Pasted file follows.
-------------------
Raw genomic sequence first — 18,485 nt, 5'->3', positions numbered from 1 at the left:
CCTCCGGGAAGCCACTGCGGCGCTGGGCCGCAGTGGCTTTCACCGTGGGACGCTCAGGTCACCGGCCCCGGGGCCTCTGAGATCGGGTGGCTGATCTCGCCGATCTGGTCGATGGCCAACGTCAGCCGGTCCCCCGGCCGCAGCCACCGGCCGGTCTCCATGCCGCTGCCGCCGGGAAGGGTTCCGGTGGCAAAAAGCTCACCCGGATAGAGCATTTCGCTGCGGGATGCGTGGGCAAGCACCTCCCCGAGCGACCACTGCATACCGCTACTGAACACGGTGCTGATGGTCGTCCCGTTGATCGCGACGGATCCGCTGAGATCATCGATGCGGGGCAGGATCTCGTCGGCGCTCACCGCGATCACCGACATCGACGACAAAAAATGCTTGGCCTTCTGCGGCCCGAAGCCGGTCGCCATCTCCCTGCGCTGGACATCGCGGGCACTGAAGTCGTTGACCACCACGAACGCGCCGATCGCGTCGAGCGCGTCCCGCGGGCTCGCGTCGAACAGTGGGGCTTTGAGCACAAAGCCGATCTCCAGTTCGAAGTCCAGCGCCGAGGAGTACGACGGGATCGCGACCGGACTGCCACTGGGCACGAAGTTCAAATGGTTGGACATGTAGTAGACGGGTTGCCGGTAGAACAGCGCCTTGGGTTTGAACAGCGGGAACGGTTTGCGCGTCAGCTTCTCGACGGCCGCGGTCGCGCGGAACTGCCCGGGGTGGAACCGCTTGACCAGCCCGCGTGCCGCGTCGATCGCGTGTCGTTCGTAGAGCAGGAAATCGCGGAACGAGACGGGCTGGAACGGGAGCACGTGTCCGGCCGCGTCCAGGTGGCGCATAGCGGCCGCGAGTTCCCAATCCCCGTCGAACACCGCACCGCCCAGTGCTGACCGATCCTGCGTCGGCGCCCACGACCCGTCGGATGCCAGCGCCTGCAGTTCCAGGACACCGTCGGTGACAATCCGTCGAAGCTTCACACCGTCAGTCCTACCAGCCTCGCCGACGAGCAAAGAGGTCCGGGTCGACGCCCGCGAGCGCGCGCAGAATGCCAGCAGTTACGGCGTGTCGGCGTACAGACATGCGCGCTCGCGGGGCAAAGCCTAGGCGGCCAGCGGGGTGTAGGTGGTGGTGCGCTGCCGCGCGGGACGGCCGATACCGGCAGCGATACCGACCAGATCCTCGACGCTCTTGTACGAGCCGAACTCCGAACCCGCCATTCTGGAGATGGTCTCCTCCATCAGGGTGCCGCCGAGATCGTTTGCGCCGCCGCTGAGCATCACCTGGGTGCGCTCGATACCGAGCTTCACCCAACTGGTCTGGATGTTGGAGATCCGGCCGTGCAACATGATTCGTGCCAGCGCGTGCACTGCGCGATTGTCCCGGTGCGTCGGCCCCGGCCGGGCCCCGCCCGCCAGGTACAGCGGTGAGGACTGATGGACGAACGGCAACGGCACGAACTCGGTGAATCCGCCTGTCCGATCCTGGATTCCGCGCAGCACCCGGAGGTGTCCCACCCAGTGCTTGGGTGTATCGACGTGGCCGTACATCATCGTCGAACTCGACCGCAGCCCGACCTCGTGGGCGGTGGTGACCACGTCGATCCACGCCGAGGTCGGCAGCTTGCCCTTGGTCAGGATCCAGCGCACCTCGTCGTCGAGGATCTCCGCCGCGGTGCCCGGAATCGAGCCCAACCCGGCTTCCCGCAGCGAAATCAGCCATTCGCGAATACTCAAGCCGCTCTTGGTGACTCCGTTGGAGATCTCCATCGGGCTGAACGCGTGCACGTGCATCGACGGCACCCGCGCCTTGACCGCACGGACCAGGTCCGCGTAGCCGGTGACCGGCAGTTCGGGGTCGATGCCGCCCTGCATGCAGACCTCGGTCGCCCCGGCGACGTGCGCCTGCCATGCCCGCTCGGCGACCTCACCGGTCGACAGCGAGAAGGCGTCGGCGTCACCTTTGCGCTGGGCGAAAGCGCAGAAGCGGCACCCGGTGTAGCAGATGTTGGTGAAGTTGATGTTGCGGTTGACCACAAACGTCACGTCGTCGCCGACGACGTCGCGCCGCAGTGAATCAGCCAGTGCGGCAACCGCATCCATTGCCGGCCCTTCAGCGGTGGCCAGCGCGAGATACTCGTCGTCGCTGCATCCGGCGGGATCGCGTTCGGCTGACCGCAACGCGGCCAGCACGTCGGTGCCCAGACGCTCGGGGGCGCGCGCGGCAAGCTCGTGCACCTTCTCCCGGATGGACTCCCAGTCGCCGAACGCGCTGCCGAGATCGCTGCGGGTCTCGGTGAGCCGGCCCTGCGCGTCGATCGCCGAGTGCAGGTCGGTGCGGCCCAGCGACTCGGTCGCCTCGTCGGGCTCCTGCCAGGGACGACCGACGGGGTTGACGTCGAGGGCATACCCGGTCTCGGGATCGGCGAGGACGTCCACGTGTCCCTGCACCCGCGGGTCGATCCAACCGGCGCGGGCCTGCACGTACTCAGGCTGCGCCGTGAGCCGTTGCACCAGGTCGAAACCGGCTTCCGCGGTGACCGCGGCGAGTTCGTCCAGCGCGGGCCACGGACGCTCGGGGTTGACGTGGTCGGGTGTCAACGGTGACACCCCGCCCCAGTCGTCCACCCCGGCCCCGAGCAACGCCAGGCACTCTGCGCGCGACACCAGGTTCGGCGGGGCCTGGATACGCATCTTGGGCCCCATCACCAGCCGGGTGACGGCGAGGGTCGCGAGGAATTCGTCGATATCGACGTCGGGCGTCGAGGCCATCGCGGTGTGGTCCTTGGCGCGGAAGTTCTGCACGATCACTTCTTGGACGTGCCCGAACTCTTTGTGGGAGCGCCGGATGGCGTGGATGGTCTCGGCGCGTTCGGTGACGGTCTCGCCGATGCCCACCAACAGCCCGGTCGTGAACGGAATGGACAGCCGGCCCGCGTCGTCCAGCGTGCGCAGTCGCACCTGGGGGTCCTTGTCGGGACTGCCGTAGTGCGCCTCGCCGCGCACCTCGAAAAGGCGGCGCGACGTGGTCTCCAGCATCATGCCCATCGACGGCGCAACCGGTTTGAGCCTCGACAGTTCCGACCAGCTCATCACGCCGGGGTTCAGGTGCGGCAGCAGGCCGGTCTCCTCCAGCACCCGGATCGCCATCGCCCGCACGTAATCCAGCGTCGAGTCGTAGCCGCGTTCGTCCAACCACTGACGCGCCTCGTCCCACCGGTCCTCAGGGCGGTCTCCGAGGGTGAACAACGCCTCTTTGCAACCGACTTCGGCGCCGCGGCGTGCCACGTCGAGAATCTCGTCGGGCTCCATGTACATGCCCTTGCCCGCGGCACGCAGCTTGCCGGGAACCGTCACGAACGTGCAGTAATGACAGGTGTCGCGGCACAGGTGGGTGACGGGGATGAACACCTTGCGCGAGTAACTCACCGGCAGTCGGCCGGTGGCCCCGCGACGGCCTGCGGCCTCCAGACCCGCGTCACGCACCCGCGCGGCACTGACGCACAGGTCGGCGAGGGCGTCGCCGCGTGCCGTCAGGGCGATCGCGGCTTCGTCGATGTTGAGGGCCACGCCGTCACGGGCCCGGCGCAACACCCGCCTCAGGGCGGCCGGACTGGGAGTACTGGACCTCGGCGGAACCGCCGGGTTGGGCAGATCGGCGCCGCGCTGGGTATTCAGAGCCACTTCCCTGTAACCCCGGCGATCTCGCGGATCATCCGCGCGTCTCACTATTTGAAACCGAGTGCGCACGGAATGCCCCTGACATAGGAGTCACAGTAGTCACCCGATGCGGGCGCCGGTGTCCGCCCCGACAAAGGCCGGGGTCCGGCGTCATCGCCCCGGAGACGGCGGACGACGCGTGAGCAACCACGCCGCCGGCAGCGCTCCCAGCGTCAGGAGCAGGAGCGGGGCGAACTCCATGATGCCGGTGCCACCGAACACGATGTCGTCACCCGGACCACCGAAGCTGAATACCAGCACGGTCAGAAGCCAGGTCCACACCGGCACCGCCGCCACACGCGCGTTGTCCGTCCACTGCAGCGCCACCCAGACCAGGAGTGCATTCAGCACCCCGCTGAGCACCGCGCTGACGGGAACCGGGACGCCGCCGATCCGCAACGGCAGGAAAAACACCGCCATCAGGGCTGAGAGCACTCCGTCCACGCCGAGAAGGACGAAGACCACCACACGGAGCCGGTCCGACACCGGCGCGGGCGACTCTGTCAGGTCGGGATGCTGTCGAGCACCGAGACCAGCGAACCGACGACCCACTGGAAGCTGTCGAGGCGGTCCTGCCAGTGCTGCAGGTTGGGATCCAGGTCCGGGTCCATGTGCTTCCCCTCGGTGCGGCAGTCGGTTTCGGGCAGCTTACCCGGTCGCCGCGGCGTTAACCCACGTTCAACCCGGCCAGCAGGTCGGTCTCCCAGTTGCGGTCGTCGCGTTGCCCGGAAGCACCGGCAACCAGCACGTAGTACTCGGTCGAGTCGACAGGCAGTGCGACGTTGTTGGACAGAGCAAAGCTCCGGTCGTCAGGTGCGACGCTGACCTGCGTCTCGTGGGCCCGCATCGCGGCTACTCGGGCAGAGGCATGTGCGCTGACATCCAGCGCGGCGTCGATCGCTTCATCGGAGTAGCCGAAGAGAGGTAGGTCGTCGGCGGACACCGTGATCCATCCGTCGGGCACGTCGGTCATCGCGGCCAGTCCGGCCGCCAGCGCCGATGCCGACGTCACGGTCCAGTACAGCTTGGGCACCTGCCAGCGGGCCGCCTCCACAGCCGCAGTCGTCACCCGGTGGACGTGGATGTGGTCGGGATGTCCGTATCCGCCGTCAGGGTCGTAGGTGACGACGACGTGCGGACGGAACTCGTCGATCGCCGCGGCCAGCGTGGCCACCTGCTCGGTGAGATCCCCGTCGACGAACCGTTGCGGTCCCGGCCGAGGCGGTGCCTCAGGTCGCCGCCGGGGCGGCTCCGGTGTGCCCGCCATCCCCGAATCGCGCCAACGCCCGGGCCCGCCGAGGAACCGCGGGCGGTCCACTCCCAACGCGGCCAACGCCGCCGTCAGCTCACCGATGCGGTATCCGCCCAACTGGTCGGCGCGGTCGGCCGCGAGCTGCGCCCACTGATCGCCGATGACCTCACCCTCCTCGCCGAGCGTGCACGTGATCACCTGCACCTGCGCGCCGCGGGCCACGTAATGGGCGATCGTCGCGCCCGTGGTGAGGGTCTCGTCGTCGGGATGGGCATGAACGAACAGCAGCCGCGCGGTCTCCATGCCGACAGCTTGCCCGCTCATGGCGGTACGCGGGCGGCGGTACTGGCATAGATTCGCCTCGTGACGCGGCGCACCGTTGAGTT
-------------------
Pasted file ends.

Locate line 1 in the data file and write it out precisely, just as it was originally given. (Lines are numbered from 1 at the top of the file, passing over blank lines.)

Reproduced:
Raw genomic sequence first — 18,485 nt, 5'->3', positions numbered from 1 at the left: